You can tell a lot about the importance of the recent America’s Cup World Series event in Naples by who was there and who wasn’t.

But from the entry list of nine teams in AC45 catamarans, we can deduce that for the Defender and Challenger of Record - respectively Oracle Team USA and Artemis Racing - the outcome in Naples was not top of their priority list for April. This did not escape the notice of Grant Dalton, the head of Emirates Team New Zealand, who some weeks before Naples had this to say: “We will be there with a full-strength crew. Is it just us or does anyone else think it is hypocrisy that neither Artemis nor Oracle is sending their A team to Naples? These are the teams that said Emirates Team New Zealand wouldn't support the ‘future’.”

Where Oracle and Artemis were each fielding two teams in last year’s regattas, in Naples there was just one apiece. For the first time at the helm of the Oracle boat was Tom Slingsby. As multiple Laser World Champion and last year’s Olympic Champion in the singlehanded hiking boat there is no question that the 28-year-old Australian is one of the most accomplished sailors of his generation. But he’s not their ‘A list’ helmsman. That continues to be James Spithill, who was not in Naples.

With all that being said, Slingsby did an amazing job of filling Spithill’s shoes, winning the match racing in Naples and just missing out on a tie-break to finish 2nd to Luna Rossa Swordfish in the fleet racing. The Kiwis put out a full-strength crew to finish in 3rd place where really this should have been an event they should have won, if for no other reason than to back up Dalton’s complaint about the absence of the big names from Oracle and Artemis.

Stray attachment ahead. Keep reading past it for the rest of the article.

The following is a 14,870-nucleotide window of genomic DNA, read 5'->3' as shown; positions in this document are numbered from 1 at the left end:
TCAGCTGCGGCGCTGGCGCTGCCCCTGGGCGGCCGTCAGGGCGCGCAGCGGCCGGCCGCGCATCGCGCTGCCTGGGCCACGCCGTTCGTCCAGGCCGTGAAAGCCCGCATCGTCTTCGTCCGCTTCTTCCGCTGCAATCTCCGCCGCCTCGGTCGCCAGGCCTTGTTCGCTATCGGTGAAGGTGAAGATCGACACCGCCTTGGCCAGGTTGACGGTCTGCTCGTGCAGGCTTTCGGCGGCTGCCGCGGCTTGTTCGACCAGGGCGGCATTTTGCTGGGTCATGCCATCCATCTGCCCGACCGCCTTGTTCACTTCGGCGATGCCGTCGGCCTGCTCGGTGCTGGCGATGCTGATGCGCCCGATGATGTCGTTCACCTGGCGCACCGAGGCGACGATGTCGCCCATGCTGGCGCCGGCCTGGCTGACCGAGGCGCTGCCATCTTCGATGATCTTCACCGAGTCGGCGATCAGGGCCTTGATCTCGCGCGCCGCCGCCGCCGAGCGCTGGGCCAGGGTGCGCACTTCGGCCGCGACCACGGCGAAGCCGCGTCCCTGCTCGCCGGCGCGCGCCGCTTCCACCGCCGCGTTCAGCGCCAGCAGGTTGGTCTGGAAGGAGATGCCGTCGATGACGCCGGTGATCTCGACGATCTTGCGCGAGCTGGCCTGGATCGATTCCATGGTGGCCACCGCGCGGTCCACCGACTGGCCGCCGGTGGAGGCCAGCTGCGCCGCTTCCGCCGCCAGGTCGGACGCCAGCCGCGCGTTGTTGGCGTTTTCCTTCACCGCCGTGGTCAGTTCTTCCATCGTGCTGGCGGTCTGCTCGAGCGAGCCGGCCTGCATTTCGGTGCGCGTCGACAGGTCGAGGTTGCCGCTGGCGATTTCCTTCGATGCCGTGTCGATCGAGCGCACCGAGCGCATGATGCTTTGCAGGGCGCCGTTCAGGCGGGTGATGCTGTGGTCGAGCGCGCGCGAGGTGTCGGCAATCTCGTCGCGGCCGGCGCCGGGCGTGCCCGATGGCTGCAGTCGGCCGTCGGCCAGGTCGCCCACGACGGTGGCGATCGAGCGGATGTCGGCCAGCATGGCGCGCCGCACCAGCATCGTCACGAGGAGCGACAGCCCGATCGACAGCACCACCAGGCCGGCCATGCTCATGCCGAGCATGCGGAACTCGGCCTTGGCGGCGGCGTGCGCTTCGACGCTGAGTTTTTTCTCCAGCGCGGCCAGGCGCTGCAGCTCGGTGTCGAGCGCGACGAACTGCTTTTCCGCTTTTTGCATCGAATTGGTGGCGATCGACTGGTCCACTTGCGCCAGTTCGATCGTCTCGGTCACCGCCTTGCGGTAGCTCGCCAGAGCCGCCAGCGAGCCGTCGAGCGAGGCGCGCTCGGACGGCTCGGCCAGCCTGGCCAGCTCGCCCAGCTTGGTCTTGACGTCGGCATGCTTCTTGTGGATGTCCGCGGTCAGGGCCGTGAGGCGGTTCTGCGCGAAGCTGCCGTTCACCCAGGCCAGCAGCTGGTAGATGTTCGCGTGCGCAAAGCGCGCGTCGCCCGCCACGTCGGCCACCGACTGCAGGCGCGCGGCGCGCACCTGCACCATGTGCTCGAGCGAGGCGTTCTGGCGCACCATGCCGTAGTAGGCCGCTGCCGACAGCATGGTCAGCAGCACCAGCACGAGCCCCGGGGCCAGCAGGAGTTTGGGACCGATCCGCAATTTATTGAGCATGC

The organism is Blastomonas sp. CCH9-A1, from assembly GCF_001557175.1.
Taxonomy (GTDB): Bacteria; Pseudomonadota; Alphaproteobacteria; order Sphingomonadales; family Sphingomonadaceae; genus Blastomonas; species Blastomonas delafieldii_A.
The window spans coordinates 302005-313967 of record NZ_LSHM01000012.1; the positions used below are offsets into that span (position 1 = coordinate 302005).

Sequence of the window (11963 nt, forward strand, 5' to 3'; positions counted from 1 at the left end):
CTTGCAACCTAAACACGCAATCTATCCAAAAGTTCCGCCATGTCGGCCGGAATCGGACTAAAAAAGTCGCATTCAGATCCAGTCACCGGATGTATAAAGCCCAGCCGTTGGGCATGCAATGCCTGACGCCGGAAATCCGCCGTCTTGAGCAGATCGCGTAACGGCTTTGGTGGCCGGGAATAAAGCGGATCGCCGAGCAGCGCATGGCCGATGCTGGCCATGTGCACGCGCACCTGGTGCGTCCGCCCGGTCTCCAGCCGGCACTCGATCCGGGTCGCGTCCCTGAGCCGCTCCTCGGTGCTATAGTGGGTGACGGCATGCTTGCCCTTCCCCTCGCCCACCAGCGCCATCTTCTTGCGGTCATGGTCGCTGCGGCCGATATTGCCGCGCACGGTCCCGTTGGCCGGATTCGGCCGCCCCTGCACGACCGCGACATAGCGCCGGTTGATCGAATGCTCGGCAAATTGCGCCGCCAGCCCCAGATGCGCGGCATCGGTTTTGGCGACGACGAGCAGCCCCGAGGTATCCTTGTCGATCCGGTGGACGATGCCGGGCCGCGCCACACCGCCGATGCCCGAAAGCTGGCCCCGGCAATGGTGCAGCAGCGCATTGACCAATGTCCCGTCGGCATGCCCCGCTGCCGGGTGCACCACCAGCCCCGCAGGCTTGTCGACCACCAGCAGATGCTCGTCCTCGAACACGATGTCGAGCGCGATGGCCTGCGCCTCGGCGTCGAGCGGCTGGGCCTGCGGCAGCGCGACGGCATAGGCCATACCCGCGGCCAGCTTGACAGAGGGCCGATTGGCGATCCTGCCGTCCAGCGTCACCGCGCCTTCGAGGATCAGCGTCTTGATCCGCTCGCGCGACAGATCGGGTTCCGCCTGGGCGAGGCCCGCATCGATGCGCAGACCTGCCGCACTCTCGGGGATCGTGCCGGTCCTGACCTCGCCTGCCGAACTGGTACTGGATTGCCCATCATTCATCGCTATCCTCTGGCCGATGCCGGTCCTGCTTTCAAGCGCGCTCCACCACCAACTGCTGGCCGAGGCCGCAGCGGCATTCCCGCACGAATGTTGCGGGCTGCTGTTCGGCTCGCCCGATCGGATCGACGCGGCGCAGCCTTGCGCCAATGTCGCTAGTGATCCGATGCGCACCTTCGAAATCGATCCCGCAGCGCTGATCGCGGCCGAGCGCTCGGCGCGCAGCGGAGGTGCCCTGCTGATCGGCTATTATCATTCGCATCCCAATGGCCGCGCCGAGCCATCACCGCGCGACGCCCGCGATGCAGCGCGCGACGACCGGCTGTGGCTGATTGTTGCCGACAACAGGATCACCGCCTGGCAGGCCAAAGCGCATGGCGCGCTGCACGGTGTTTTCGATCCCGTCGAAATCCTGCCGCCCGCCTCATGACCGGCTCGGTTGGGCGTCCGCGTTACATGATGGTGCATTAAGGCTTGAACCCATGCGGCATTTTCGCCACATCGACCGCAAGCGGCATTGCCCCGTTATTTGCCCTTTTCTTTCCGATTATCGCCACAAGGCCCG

Spithill and the bulk of the Oracle crew remain hard at work training on their AC72, as does nearly all of Artemis Racing. To pick up on Grant Dalton’s, for the ACWS to survive, and thrive, it needs to be seen as a grade one series in its own right, with the very best sailors seen to be on the start line - not too busy testing for another more important event. It would be like Red Bull pulling Sebastian Vettel out of a Formula One Grand Prix event so he could fly to the US to compete in the Indy 500 for a weekend.

If the rest of us are expected to take the ACWS seriously, so too should Oracle and Artemis. The fact that the big names remained testing in San Francisco highlights the dilemma that faces all America’s Cup holders. Oracle, and Russell Coutts specifically, have great ambitions to revolutionise the Cup. But when push comes to shove, the only thing that really matters to any Defender is winning the next Cup. And that’s why the A Team weren’t in Naples.